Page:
Enacting comprehensive business tax reform is clearly the best way to address the problems in our tax code that trigger inversions, although even if we cut our tax rates and broaden the tax base, we would still need to enact anti-inversion provisions because companies always would find countries with near-zero rates to which they could relocate. Moreover, even the most optimistic know that the administration and Congress need more time to complete bipartisan comprehensive business tax reform. While the business-tax-reform process moves steadily forward, the pace of inversions is increasing at breakneck speed. We must confront this problem now, before our tax base is so eroded as to damage the prospects of comprehensive reform.
The president’s proposal applies a common-sense approach to determine whether a corporation has truly switched its base of operations to another country — a company would not be able to move outside the United States for tax purposes if it is still managed and controlled in the United States, does a significant amount of its business here and does not do a significant amount of its business in the country it claims as its new home.
The president’s plan also would eliminate the incentives a U.S. corporation has to acquire a foreign company and use its foreign address to claim tax status beyond our borders. To make sure the merged company is not merely masquerading as a non-U.S. company, shareholders of the foreign company would have to own at least 50 percent of the newly merged company — the current legal standard requires only 20 percent. This approach is based on a bipartisan law enacted in 2004 and could serve as a basis for a bipartisan solution again. Right now, leaders in Congress have put forward strong legislation that adopts elements of this plan.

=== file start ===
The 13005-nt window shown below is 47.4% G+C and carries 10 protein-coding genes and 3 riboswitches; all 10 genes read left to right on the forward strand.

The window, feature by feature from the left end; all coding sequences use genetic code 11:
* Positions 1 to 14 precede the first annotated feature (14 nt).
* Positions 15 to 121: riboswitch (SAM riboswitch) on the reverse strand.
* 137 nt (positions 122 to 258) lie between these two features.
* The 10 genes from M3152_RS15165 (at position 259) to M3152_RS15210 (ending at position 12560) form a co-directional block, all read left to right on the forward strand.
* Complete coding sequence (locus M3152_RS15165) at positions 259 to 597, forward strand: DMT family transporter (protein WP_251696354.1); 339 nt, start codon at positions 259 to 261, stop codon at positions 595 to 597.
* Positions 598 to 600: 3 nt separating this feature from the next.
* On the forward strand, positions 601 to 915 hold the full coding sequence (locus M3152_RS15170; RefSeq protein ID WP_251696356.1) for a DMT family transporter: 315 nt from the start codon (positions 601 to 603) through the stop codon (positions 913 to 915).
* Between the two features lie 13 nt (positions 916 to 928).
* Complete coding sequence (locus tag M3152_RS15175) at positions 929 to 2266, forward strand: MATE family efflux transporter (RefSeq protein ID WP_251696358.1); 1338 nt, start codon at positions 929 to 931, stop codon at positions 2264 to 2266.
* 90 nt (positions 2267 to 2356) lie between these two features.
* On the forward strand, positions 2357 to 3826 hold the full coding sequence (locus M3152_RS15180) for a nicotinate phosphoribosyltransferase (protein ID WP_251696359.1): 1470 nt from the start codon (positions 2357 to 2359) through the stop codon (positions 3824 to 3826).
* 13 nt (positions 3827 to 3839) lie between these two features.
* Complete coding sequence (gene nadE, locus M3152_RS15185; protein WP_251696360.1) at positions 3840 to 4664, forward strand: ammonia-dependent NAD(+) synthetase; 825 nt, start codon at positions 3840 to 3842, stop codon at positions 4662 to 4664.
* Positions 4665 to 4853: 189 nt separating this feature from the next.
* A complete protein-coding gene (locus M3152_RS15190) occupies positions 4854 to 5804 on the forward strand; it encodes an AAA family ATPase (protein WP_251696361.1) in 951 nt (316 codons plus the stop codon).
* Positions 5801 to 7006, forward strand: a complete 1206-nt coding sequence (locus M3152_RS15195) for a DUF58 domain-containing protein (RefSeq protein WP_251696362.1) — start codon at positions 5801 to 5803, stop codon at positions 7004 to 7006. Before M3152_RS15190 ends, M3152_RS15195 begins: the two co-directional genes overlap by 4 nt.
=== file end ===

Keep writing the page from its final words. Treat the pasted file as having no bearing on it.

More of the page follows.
For legislation to be effective, it must be retroactive. Current proposals in Congress would apply to any inversion deal after early May of this year. The alternative — legislation taking effect after the president signs it into law — could have the perverse effect of encouraging corporations to act more quickly, negotiate new deals and rush to close those transactions before the bill is enacted. It would be a mistake for Congress to pass anti-inversion legislation that creates a race against the clock and encourages more, not fewer, inversions.
Making legislation effective before the date that a bill is enacted is not a new or novel approach; the Congressional Research Service referred to the practice as “quite common” in a 2012 report. A good example of this is the 2004 anti-inversion legislation. Passed by a Republican-led Congress and signed into law by President George W. Bush in October 2004, it had an effective date of March 2003.
For all these reasons, I call on Congress to close this loophole and pass anti-inversion legislation as soon as possible. Our tax system should not reward U.S. companies for giving up their U.S. citizenship, and unless we tackle this problem, these transactions will continue. Closing the inversion loophole is no substitute for comprehensive business tax reform, but it is a necessary step down the path toward a fair and more efficient tax system, and a step that needs to be in a place for tax reform to work.